In the latest Blizzard podcast, Diablo III's lead designer Jay Wilson - we talked to him last week, nice man - reveals that the game is technically in an advanced state of completion, and the team is fully focused on content production.
"A lot of the team is really production focused now and we're generating content for the most part; a lot of the tech and underlying engine is really solid," Wilson said.
While the art team had moved on to building the game's second act, he revealed that "most of the design team is still on Act 1 because we're refining and improving the quests and flow, and some of the big game systems that we haven't really announced yet."
There he goes again with the unannounced "big game systems". Wilson repeatedly referenced these after the game's unveiling at June's Worldwide Invitational in Paris and seems genuinely excited by them. Our bet is that they have something to do with skill trees, or runes, or both.
Wilson revealed that the team was working through the game in a linear fashion, from start to end - "but you want your best work, which you tend to do latest in the project, to be at the beginning of the game". So the team will take plenty of time to revisit what it has already done. "It's pretty much how Blizzard works; we have a tendency to iterate over and over again on everything we do. So we build something and then we rebuild it," he said.
"If we haven't rebuilt something five times it really doesn't deserve to be shipped. That's pretty much our policy." Don't hold your breath for a release date, then.
Wilson went on to discuss several aspects of the game in detail. He explained that, as with previous Diablos, the best way to get the best items would be through trading, but that this system would be more accessible than it was in Diablo II.
"A bartering system is actually a very exclusionary trading system," he said, so Blizzard would be aiming to make a common currency - probably gold - more valuable this time. "A currency really provides a common language: that's the point of a currency... We don't want to do some of the stuff that Diablo II did where they kind of actively devalued gold.
"Really we're trying to allow more people to get into the trading game because the more people that are in it the more fun it will be."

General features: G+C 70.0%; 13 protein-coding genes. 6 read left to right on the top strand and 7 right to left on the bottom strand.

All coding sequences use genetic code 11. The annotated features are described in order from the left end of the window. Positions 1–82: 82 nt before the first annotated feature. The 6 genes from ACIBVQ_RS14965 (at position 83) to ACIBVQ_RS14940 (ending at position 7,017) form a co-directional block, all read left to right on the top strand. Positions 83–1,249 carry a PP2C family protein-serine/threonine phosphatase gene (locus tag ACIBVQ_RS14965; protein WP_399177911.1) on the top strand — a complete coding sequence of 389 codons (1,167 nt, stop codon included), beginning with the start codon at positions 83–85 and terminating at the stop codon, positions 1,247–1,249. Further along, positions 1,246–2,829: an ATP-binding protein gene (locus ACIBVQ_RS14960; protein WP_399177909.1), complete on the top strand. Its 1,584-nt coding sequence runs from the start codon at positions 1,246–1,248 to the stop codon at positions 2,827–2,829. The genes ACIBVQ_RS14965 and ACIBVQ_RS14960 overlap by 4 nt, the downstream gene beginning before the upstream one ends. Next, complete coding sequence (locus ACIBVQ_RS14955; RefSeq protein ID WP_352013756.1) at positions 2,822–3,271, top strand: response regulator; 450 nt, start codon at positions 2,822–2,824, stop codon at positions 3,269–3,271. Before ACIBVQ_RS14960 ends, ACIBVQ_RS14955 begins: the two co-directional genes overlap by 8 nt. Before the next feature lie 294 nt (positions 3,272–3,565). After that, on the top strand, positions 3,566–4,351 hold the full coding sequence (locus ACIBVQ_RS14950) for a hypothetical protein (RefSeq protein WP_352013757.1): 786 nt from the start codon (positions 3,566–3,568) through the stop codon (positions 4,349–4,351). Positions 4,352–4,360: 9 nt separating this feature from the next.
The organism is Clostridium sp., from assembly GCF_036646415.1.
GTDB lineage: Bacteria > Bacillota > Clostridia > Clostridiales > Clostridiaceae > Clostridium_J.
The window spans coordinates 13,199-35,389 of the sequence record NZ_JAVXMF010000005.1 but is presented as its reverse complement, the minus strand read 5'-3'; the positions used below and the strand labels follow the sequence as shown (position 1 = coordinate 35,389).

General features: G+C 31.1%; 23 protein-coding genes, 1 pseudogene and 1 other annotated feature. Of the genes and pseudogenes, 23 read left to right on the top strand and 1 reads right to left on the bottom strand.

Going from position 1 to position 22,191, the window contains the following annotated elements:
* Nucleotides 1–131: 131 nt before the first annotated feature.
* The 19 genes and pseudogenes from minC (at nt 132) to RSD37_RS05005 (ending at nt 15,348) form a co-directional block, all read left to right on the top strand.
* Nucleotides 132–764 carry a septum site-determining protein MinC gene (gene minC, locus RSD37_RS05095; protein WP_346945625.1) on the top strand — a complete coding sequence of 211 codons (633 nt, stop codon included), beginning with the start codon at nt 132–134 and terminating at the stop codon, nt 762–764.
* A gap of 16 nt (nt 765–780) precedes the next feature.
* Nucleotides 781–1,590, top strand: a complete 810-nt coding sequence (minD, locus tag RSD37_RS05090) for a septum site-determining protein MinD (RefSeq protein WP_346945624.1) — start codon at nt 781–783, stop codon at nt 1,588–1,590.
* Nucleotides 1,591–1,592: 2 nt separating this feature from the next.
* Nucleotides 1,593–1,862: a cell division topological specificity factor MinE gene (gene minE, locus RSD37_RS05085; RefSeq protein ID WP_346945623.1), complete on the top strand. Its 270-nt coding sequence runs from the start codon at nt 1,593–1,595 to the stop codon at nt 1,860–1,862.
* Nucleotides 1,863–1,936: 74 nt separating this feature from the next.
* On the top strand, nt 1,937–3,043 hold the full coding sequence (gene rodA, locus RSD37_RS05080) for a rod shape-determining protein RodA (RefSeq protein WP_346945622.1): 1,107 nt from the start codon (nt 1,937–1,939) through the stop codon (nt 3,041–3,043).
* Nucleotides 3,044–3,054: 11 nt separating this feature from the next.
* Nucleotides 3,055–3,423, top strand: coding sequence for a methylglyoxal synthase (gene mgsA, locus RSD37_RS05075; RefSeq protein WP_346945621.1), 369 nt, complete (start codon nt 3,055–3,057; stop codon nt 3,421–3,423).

There's an in-depth discussion of the inventory system - moving from the game's traditional (and "pretty unpopular") grid to a World of Warcraft-style simple slot inventory. Wilson promised that "we're going to give people lots of ways to expand and deal with your inventory and... more info on that, coming in the future," with the idea being to reduce the use of "mule" characters. Sharing and trading items will be made much easier, perhaps via a mail system.
Fans hoping for Diablo II's Necromancer class to return will be disappointed, it seems - Wilson said that his team was focused on creating new classes, or returning to ones it felt could be greatly improved, whereas the Necromancer "plays too well".
"The Necromancer is an awesome class, actually my favourite class, from Diablo II, and the class I'm currently playing the most of," Wilson said. "It's not that we just dislike him, we love the Necromancer, but... the issue we have is, he was so well-designed... there's certainly some things we could do a little differently, but do we feel like we can make him so much better, and change his core gameplay experience? If anything, we'd say we really don't want to."
He didn't rule out revisiting it in a future expansion "after we felt like we've kind of established the core Diablo III game," however.
Finally, after yet another lengthy defence of Diablo III's art style, Wilson hinted that the arc of the game would take players from a lighter tone in the beginning into an increasingly dark and apocalyptic setting.
"We really want to make sure that the tone of the game is right, that it's dark, that it's foreboding," he said. "What we showed at WWI really is a very early game content, you know, it's first act dungeon, first act environments.
"And we've made a conscious effort to make sure that the tone gets worse - one of the things that we really want to tell a story of, basically, is the coming apocalypse, and it works best if there's a contrast, you know, if things get worse in act two and act three, and act four... people are probably going to see some environments that feel, tone-wise, a lot more, menacing than what we've shown so far."